What are the trends you’re seeing in DEI at community colleges? 

Among the trends: an increase in students enrolling in dual enrollment classes, an increased dedication to serving previously and currently incarcerated students, and increased attention to the future that comes with AI.  

To give people the opportunity to, after they have completed their [prison] incarceration to earn skills and education that will be relevant and useful in the job market... it provides them a pathway to reenter society and provide for themselves and their families—especially after being away for such a long time.  

We’re moving on the fast track. Technology has changed so much. 

What has the introduction of AI into higher ed been like, specifically as it relates to DEI?  

I have seen a lot of negativity surrounding the introduction of AI in higher ed but I believe it could be a good thing for DEI work.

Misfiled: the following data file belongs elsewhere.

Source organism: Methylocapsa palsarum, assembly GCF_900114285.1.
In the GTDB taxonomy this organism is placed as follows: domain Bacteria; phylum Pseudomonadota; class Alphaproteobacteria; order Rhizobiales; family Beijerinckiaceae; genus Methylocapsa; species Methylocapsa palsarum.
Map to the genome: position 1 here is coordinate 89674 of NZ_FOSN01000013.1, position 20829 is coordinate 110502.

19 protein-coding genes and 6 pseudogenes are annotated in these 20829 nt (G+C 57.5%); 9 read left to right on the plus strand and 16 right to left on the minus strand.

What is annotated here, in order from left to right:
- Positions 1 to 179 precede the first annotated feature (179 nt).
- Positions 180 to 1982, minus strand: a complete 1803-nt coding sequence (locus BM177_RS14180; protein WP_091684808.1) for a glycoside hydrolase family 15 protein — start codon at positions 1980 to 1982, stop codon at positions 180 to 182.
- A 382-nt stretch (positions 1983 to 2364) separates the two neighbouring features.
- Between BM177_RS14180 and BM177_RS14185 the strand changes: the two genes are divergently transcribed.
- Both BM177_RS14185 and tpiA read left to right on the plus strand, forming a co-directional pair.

Let me give you an example: a first-generation Chinese student used ChatGPT in one of her classes to translate a paper that she wrote in Chinese into English. On one hand—it's hard to say whether this work accurately reflects the student’s work. But on the other, this use of AI allows for a more level playing field for those who do not speak English as their first language.  

If every student who enters a community college has an equitable opportunity to possess that skill or be involved with AI at some level, that will be a useful tool for leveling the playing field. 

What do people get wrong about community colleges? What are some myths that need to be dispelled? 

The first myth I’d like to refute is that community colleges classes aren’t rigorous. Anyone who has taken one knows this isn’t true. They are as rigorous as they come; they go through the same vetting and accreditation processes of four-year universities. 

Another myth I want to disprove is that community college credits don’t transfer to four-year institutions. Many four-year colleges and universities rely on community colleges for their enrollment—it's in their interest to make it as easy as possible for students with dual enrollment credit or associate degrees to matriculate.